..... free coffee, tea and fresch drinks!
DUTCH LADIES BANDS with CLARA DE VRIES and ANNIE VAN'T ZELFDE
When you are a regular visitor of jazz clubs or festivals you know that Jazz seems to be a predominant male activity. Most jazz musicians are male and if female artists are part of the band, they happen to be the vocalist ......... Of course, I know, there are lot of exceptions that proves the rule ............ The same conclusions can be drawn for the entirely light music scene, as it seems. Women-instrumentalists seem to be rare species, but what about a complete orchestra with women-instrumentalists! That must be very very rare ......... During the 1930's and 1940s those All-Girl bands or Ladies bands, were very popular among the general public.
Babe Egan and her Hollywood Redheads ( 1932-1933) ( photo: Doctor Jazz Magazine nr. 73)
Some of you will have heard of the International Sweethearts of Rhythm, the Hour of Charm All Girl Orchestra, directed by Phil Spitalny or from Ina Ray Hutton who directed an All-Girl band entitled the Melodears.
Enjoy an old Soundie (1936), for the youngster amoung us, a kind of video clip avant la lettre, entitled Accent on Girls in which you can see Ina Ray Hutton directing her Melodears in the song Blues in the Groove.
Annie van 't Zelfde ( also known as Annie The Same) ( 1913 -2002) ( photo: Annie van't Zelfde archive from Doctor Jazz Magazine nr. 73)
I found a nice book about these All-Girl bands entitled Take-Off - American All-Girl Bands During WWII written by Tonya Bolden (2007). It has a CD enclosed with most Ina Rae Hutton and Sweetheart of Rhythm recordings.
All-Girl bands were not a pure American phenomenon - also in The Netherlands we had numerous All-Girl orchestras, although most are now completely forgotten. Damesorkesten (All-Girl bands), were very popular during the first half of the Twentieth Century in The Netherlands.Clara de Vries and her Jazzladies ( The Hague - 1935) (from Doctor Jazz Magazine nr. 71)
Most damesorkesten played Tango's, waltzes, polka's and the Wiener repertoire, but when in the 1930s bands like Babe Egan and her Hollywood Redheads, an All-Girl orchestra, visited The Netherlands early 1933, All-Girl bands, that played jazzy dance music, became popular. Some well known women instrumentalists, who played that kind of swinging dance music were Clara De Vries and Annie Van't Zelfde. Annie Van 't Zelfde started to play the saxophone when she heard Babe Egan's band, and together with Clara she started to play jazz or jazz-related music. Juultje Cambre, Mickey Besemer, Hannie Rutgers, Florentine Peuschgens and Rita Dalvano played all kinds of styles - also jazzy dance music, but the regular stuff was in the light-classical or light music. In a Dutch documentary, produced in 1989, made by Netty Van Hoorn, entitled Sweet and Hot Music - Nederlandse damesorkesten uit de jaren ‘30 they are well portraited as the last surviving 1930s artists that played in that kind of Dutch ladies bands. ( More about that in the next contribution)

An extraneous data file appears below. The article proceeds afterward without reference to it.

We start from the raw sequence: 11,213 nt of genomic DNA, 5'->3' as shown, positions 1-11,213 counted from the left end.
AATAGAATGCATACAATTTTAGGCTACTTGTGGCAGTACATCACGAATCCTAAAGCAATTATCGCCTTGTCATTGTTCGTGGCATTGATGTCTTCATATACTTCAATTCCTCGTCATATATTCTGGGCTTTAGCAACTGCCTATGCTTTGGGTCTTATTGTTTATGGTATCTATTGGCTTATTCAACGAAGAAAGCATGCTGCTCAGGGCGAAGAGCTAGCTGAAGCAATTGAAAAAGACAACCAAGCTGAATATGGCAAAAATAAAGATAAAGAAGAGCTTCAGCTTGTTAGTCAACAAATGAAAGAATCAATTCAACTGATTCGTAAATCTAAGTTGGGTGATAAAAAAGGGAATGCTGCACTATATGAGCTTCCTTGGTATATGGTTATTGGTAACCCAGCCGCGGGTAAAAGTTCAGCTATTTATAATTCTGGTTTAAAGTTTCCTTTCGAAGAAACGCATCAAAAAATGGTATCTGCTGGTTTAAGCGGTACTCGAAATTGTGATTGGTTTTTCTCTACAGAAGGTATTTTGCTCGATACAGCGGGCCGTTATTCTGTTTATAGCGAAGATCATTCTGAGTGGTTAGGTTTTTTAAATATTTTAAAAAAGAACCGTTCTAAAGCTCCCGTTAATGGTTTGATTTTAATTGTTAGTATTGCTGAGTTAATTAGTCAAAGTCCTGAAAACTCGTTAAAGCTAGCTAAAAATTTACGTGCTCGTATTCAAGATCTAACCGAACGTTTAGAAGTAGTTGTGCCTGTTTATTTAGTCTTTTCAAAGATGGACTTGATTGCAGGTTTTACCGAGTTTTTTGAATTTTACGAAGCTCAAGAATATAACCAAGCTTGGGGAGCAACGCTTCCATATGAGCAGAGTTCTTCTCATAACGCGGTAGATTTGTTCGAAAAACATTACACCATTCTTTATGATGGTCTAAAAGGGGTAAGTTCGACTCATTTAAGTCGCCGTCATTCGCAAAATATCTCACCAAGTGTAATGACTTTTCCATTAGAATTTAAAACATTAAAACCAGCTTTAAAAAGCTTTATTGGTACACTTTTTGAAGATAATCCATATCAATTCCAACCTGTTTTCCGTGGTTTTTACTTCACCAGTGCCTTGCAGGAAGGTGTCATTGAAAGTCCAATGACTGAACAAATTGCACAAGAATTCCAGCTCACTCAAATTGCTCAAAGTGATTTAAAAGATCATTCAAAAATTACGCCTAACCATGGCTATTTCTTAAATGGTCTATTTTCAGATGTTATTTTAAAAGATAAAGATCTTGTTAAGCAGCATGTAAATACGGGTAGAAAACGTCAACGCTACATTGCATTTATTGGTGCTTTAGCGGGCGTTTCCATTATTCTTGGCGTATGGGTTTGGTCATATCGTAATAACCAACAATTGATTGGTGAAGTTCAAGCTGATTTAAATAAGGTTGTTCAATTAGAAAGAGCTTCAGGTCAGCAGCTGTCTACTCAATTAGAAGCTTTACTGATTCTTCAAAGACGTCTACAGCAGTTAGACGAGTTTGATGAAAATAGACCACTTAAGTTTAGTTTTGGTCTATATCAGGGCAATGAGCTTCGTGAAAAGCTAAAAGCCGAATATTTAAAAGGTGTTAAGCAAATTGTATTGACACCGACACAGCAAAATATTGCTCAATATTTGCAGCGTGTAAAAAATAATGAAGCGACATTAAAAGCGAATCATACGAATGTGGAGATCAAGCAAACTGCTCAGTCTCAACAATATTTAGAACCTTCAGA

Pschorr - Rotterdam ( 1930s)
Clara de Vries was born in Schoonhoven, a small city near Gouda, on the last day of 1918 and became a well known trumpet player. She got lessons from her father, who directed several brass bands and was a younger sister of Louis and Jack De Vries, who became well known musicians too. Louis, nicknamed The Dutch Armstrong, also played the trumpet in the Excellos Five, a band that was recorded in the mid 1920s in Berlin. Later he played in the band of his brother Jack. Jack, who played the bass and sousaphone (and sometimes trombone ) became a band leader and one of his bands was named Jack en Louis' International Band. Clara became a member of the Blue Jazz Ladies directed by Leo Selinsky in the early 1930s and this band seems to have been very popular - it played, except in The Netherlands, in Berlin, Stuttgart, Essen, Prague and München-Gladbach.
Vlissingsche Courant ( 2nd of June, 1932) (source: KrantenbankZeeland)
In June 1932 the band played at the Moeder en Kind Beurs ( = Mother and Child fair), a kind of home fair in Amsterdam and they seem to have been a very popular attraction. In a giant ad their concerts were promoted. The Vlissingsche Courant, a regional news paper, reads on the 2nd of June, 1932: Reusachtige Weensche tuin met het beroemde damesorkest The Blue Jazz Ladies. (= A giant Wiener garden with the famous ladies band The Blue Jazz Ladies.) Geopend tot 1 uur. (= Open up to 1 a.m.) Dansmuziek tot 12 uur. (= Dance music up to midnight ) 2 Dansvloeren ( = Two dance floors). Schitterende Show op het tooneel.(= A great show on stage). Gratis koffie, thee en frissche dranken.(= Free coffee, tea and fresh drinks). The editor makes objections against this ......... : Is dat alles niet écht iets voor Moeder en Kind, - dansen en gratis drinken? ( = Is this really someting for Moeder en Kind? Dancing and free drinks?) Bèl, bèl 't is toch!
In the second part more about the Dutch ladies bands of the 1930s in Dutch Blue Jazz Ladies: She Could Play That Horn
It's a pity that no film or audio fragments have survived from these great Dutch instrumentalists, but you can find numerous fragments of US All-Girls bands on YouTube. So I love to share with you a fragment from a concert by the The Ingenious playing The Tiger Rag(1929)
During the 1930s ladies bands were very popular in The Netherlands. Most bands played light classical music, Wiener songs and waltzes, polka's and tango's. Clara De Vries and Annie Van 't Zelfde played a more swinging repertoire, inspired by American All-Girl bands that had visited Europe. They became very popular and played in venues like Heck's Lunchroom and Pschorr in Rotterdam, but their music, which was never recorded, is now complete forgotten. Keep Swinging loves to point you to that part of the music history. If you don't want to miss any contribution, ask for its free newsletter.
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